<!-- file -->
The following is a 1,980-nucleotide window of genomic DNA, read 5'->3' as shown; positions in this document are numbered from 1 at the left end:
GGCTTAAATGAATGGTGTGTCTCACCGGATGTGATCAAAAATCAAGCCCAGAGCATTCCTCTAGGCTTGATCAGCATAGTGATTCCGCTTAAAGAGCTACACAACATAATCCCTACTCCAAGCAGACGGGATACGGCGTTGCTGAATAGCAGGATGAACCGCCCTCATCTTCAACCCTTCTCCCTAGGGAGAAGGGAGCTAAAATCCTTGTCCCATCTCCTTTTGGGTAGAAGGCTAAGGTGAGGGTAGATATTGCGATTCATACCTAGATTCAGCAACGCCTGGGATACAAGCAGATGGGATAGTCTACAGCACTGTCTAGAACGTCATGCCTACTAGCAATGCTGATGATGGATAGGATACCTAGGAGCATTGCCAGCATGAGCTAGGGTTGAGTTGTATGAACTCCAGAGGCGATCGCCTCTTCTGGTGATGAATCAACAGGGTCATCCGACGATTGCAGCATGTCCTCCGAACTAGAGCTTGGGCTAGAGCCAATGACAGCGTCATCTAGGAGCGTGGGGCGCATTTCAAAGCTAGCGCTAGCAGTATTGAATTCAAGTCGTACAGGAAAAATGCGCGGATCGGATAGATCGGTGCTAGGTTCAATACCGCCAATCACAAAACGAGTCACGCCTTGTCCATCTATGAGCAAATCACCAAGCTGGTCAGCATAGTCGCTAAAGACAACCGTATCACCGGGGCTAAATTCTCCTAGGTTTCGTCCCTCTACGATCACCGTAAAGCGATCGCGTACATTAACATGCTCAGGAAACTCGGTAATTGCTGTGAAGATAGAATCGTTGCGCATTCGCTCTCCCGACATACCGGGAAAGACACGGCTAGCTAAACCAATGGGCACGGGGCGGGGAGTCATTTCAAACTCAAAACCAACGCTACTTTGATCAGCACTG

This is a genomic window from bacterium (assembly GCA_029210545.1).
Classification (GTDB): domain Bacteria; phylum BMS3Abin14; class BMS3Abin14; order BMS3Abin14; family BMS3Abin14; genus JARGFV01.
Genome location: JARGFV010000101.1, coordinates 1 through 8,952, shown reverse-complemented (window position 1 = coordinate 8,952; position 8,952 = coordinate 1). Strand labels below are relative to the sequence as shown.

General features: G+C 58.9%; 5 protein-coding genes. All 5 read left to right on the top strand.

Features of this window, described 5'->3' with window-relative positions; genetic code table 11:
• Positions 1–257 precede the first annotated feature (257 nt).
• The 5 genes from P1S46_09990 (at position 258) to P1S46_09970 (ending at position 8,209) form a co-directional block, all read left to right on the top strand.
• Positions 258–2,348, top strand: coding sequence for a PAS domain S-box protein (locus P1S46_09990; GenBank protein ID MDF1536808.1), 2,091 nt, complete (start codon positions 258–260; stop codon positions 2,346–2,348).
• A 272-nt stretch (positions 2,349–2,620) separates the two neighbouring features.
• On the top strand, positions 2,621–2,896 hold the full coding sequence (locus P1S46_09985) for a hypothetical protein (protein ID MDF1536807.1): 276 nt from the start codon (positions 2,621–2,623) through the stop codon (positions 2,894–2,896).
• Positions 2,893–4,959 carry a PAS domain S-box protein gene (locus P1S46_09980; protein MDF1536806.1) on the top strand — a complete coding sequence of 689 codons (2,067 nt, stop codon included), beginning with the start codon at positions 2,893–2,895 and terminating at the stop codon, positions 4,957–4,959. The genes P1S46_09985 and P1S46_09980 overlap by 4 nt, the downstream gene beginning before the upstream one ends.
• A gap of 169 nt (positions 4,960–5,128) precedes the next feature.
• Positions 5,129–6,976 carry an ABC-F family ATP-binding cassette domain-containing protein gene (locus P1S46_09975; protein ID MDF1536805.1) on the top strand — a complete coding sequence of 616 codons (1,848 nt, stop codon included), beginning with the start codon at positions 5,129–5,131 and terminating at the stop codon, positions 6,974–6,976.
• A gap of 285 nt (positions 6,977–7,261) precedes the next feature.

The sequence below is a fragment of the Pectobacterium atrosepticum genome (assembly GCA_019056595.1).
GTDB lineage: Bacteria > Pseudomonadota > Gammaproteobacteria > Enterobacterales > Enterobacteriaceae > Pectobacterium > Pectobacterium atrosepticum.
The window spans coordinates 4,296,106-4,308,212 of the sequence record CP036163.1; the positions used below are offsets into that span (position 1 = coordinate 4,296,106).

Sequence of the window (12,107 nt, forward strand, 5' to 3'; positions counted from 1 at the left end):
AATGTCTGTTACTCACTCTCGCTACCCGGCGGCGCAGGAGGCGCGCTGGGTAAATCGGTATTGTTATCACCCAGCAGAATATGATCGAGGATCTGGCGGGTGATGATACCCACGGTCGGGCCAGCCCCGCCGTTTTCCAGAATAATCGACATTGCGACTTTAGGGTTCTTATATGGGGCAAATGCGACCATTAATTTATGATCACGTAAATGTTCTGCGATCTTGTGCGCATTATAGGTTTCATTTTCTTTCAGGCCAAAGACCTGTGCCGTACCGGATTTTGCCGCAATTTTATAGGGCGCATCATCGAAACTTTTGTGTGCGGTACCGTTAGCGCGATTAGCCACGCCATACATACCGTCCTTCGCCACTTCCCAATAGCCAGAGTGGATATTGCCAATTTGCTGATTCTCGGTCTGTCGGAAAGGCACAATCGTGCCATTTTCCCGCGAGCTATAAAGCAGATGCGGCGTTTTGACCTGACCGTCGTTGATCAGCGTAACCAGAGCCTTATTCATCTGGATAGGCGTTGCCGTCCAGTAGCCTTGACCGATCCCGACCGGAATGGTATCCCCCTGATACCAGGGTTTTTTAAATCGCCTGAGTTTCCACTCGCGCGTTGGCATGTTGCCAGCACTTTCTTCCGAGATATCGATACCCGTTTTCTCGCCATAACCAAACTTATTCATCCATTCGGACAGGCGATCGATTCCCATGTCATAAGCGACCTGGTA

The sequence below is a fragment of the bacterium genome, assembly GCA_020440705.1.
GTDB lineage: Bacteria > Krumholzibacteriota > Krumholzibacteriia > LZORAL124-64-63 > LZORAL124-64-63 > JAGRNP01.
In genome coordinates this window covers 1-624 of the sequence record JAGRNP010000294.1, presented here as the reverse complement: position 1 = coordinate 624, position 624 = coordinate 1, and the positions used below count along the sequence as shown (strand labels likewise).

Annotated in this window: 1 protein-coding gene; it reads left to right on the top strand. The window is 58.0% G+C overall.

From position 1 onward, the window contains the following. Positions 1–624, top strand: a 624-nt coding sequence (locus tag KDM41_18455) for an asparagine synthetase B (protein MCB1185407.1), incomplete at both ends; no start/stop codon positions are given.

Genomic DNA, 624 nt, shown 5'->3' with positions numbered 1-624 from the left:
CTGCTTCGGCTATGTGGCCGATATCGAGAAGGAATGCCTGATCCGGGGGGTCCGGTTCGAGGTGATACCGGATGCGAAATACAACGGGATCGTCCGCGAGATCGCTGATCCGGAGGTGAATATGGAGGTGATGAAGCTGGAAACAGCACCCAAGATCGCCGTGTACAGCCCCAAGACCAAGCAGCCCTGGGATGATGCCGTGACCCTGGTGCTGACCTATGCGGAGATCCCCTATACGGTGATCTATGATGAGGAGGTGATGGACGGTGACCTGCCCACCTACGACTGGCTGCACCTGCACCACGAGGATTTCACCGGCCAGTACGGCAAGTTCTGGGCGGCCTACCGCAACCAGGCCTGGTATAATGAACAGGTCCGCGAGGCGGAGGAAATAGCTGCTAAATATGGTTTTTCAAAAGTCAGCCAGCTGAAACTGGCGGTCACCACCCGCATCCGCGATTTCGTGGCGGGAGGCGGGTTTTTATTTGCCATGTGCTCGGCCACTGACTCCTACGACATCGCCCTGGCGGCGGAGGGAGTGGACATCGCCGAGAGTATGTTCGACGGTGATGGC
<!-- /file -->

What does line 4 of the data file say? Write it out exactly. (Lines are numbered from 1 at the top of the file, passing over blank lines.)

Classification (GTDB): domain Bacteria; phylum BMS3Abin14; class BMS3Abin14; order BMS3Abin14; family BMS3Abin14; genus JARGFV01.